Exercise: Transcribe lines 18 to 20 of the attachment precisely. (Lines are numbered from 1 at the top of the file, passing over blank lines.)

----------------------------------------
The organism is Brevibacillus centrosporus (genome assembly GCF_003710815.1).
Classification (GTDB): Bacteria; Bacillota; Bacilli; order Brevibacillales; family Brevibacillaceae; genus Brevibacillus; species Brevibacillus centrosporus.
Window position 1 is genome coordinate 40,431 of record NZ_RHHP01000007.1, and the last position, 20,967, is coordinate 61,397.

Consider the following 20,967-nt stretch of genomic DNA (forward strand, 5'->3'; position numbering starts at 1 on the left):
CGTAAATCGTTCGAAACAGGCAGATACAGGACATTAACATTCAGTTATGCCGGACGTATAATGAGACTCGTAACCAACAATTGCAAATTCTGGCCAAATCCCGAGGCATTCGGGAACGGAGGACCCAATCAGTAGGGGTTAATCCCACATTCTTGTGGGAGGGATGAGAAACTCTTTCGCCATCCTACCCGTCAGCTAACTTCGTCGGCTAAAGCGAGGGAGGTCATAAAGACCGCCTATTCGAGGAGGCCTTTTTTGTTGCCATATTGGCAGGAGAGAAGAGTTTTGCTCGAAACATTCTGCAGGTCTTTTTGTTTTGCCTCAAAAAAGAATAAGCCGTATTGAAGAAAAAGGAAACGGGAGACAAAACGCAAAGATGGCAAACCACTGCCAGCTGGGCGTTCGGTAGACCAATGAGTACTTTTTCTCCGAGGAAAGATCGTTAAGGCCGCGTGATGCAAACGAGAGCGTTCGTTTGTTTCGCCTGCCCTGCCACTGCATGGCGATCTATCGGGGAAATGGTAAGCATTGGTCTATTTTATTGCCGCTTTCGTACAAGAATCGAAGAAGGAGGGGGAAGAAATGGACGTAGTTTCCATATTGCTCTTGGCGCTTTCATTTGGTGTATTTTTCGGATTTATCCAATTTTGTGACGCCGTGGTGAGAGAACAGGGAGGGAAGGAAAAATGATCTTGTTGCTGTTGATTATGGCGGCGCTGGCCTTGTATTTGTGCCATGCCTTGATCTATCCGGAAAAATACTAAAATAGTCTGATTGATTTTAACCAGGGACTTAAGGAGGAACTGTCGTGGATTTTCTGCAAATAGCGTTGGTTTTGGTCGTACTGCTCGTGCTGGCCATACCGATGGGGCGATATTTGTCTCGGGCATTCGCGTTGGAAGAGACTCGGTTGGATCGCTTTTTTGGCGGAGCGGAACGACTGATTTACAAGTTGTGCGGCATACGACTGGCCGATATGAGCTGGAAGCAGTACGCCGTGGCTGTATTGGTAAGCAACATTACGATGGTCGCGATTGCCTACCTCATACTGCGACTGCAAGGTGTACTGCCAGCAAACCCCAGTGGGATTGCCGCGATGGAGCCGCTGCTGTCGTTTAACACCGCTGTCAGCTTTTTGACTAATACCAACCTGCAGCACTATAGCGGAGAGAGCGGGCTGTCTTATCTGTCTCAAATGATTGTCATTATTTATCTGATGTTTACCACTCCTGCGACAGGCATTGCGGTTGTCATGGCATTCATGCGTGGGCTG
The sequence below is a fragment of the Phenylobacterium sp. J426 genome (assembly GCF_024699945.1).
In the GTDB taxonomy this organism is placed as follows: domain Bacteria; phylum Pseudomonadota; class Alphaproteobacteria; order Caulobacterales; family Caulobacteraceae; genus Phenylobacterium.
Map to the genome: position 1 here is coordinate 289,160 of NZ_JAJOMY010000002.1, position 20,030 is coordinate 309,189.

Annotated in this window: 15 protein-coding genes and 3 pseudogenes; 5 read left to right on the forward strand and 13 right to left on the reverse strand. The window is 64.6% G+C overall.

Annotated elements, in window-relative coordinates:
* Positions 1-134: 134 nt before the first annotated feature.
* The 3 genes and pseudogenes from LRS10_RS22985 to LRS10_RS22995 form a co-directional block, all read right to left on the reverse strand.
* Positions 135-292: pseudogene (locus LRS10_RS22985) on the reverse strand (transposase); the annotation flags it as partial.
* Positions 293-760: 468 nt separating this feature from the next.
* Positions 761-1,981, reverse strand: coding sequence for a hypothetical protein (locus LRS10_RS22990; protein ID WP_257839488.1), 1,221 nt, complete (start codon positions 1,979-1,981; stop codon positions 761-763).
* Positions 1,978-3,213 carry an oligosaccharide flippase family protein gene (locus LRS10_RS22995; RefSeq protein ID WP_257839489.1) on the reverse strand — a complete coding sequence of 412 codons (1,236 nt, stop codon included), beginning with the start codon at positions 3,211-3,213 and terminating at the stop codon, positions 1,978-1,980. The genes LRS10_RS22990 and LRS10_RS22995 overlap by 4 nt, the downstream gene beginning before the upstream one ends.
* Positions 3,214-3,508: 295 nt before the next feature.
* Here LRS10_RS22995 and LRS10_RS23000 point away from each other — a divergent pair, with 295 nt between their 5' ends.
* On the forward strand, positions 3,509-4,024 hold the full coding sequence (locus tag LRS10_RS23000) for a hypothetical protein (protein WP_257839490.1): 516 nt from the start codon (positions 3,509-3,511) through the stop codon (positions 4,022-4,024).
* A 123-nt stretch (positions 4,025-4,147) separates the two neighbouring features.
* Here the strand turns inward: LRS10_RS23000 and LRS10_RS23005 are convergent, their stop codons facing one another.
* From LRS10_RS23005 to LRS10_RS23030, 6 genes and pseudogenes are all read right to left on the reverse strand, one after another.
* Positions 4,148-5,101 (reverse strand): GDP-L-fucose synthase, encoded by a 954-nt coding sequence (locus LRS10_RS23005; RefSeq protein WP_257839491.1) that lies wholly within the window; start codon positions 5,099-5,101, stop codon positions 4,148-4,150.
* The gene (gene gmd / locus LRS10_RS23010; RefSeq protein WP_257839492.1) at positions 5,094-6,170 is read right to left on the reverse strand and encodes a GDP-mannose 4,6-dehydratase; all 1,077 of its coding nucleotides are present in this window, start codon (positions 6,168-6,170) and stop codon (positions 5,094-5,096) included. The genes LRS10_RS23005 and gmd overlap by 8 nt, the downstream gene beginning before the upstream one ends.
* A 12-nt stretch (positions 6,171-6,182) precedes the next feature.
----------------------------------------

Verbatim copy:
* Here LRS10_RS22995 and LRS10_RS23000 point away from each other — a divergent pair, with 295 nt between their 5' ends.
* On the forward strand, positions 3,509-4,024 hold the full coding sequence (locus tag LRS10_RS23000) for a hypothetical protein (protein WP_257839490.1): 516 nt from the start codon (positions 3,509-3,511) through the stop codon (positions 4,022-4,024).
* A 123-nt stretch (positions 4,025-4,147) separates the two neighbouring features.